Quite simply, Inside Out is the best Pixar movie ever made.
I laughed, I cried, it was better than Cats. No, really.
I knew it would be good. After all, it was directed by Pete Docter who also directed my (until now) favorite Pixar movie, Up. And it starred Amy Poehler who is just one funny comedian. Of course, with Mindy Kaling involved, I knew it would tickle my funny bone. But what I wasn’t prepared for was the roller coaster of …well, emotions that would come up during the course of the movie. As Amy put it, “I just love the crazy amount of heart that’s in this film. In minutes you go from crying to laughing. And it just looks so incredibly beautiful. It is like a world that feels very familiar and really magical at the same time.”
Inside Out is an animated film about the emotions inside 11-year old Riley and how they help her to cope with life after moving to San Francisco. Her family has just traveled across the country from Minnesota and Riley has to find a way to deal with everything new in her life – new friends, new school, new house – as well as juggle her feelings about losing all of those things as well. Said Dr. Keltner, a consultant on the film and a professor of psychology at UC Berkeley, “Part of adolescence—part of growing up—is loss. Loss of friends, loss of childhood—it’s necessary to human development. The way that ‘Inside Out’ really grapples with Riley’s feelings of loss and how her family ultimately surrounds her in that experience is really powerful.”
And while it is an “emotionally” driven film, this movie is also filled to the rafters with action, excitement, laughs and thrills! Through a series of events, Joy and Sadness are thrown out of headquarters and have to find their way back. They end up having to navigate their way back through Riley’s different Islands of Personality, take a ride on the Train of Thought, escape from Riley’s Subconscious (along with her greatest fears), and make it out of the Memory Dump! Along the way, they meet Riley’s imaginary friend Bing Bong who attempts to help them in their journey while trying to find a way to get Riley to play with him again. In the meantime, Fear, Disgust, and Anger have to try and help Riley deal with her day-to-day complications with hilarious and sometimes disastrous results. There were so many truly funny scenes, too. I love the one in the clip above where Joy is telling Sadness to stay within the “Circle of Sadness.” Amy Poehler was cute, bubbly, and hilarious and to me Phyllis Smith as Sadness just completely stole the show! And be sure to look at the headlines on Anger’s newspaper. They always sum up what’s going on in the movie.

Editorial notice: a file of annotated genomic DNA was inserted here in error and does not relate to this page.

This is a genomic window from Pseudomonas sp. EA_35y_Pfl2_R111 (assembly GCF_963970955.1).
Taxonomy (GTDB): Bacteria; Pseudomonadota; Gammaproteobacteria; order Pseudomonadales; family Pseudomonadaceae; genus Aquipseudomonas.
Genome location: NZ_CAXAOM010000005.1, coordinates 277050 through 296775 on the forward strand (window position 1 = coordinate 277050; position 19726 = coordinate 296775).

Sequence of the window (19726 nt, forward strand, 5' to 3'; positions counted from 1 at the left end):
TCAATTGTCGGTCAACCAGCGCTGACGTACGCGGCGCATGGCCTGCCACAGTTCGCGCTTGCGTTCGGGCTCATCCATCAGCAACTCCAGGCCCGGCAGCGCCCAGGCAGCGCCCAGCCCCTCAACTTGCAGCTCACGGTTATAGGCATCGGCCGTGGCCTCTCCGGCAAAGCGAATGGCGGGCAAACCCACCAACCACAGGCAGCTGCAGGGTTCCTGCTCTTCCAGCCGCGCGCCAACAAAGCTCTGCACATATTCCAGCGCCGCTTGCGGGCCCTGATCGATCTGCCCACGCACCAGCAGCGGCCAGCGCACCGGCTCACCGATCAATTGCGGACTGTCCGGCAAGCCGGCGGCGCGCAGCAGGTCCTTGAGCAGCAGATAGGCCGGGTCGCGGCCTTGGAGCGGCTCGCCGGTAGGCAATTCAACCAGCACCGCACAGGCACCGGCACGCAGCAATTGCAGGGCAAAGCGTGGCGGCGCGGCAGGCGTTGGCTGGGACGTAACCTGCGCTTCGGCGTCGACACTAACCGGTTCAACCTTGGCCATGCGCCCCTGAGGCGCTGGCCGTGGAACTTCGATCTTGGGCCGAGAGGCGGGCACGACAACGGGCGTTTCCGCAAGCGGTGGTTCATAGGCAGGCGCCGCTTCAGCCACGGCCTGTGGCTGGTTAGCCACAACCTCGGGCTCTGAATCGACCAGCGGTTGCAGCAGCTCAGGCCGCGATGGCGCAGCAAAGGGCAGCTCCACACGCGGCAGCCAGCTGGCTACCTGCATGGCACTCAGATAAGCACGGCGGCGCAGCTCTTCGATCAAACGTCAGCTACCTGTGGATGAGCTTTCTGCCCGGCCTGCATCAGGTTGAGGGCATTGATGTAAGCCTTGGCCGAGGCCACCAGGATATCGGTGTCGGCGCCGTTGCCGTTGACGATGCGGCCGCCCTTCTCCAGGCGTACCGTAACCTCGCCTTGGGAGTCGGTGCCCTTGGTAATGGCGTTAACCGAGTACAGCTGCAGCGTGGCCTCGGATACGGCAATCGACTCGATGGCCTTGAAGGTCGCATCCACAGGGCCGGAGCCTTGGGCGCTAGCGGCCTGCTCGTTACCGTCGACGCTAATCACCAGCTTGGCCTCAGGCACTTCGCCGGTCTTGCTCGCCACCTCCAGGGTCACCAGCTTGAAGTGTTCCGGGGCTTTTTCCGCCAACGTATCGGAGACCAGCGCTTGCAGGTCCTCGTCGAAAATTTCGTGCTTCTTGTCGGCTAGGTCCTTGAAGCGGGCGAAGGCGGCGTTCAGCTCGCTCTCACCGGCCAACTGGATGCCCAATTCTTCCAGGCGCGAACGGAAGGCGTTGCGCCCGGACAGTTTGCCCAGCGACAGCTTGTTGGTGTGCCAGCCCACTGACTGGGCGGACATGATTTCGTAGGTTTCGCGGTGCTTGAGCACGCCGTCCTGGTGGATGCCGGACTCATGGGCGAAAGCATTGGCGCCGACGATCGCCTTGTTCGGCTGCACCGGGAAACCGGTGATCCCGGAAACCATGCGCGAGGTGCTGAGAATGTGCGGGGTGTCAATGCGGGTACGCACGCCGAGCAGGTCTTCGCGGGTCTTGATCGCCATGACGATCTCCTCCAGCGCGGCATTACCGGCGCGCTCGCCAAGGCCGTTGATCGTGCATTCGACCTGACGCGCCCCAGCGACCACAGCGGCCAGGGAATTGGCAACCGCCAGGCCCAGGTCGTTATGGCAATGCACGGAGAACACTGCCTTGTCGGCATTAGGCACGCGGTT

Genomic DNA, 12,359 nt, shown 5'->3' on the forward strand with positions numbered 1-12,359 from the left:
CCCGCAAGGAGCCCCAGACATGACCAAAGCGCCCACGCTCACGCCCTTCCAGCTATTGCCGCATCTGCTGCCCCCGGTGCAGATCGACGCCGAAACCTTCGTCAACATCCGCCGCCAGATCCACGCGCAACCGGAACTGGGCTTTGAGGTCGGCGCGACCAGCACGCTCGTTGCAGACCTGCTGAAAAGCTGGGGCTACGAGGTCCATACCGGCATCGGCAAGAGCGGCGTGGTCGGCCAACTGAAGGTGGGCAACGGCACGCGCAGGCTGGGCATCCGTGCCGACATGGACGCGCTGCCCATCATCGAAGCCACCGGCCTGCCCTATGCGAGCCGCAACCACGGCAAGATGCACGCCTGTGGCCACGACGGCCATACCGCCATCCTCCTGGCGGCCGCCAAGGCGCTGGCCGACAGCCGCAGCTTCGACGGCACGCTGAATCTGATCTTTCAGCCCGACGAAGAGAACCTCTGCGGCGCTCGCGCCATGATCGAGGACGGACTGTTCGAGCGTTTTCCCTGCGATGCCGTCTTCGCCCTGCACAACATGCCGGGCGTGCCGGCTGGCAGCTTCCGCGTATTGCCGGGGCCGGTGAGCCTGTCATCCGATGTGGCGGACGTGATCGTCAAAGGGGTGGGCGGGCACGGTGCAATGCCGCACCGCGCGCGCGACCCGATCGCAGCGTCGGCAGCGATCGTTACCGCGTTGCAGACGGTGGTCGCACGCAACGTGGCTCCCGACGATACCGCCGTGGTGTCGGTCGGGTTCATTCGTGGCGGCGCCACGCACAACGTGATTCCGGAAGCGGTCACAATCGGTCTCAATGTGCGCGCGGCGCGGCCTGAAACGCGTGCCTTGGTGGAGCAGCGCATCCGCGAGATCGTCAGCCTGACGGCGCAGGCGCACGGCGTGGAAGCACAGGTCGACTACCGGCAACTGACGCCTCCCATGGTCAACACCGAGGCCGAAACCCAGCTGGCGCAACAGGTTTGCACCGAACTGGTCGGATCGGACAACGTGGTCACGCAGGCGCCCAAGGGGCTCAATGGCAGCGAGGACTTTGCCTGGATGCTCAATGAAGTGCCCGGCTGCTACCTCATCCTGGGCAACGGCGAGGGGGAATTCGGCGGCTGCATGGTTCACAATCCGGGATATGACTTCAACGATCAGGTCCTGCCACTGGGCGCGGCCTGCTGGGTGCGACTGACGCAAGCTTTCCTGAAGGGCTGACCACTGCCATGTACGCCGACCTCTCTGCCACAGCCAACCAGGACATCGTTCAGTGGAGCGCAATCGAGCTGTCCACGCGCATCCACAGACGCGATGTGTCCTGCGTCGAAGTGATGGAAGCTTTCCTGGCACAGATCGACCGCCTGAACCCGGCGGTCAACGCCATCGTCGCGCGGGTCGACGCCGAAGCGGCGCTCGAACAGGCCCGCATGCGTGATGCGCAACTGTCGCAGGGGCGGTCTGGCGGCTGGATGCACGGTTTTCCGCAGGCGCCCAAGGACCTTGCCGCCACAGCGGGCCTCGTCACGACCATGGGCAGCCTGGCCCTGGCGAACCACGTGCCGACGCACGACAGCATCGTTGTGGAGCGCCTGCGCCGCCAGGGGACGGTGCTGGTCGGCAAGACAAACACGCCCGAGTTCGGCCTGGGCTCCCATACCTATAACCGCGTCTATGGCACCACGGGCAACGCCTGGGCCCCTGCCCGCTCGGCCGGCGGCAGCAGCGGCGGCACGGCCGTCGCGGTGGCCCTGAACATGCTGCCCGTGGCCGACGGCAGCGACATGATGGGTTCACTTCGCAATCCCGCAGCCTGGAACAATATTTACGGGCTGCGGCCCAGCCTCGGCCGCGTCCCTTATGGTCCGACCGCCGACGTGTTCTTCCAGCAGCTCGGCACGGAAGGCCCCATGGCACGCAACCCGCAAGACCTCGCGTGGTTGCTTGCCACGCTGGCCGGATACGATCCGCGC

But what surprised me the most is the depth and complexity of this film. While the movie is fun and simple enough to bring a smile to any child’s face, it is also a deeper exploration about maturity, coming to terms with our emotions, and growing in our understanding of the world. We do this through the eyes of Joy who wants to keep Riley happy at all costs, but what does that really mean? According to Docter, the key to happiness—in the movie and beyond—is likely in how you define it. “Joy is able to learn and grow and reconsider what she thinks happiness is,” he says. “In the beginning, it’s all about laughter and ice cream—and there’s nothing wrong with that. But life shows us that it’s so much deeper.” This movie truly has something for everyone.
Inside Out starts in theaters on June 19th. Make sure to be there!
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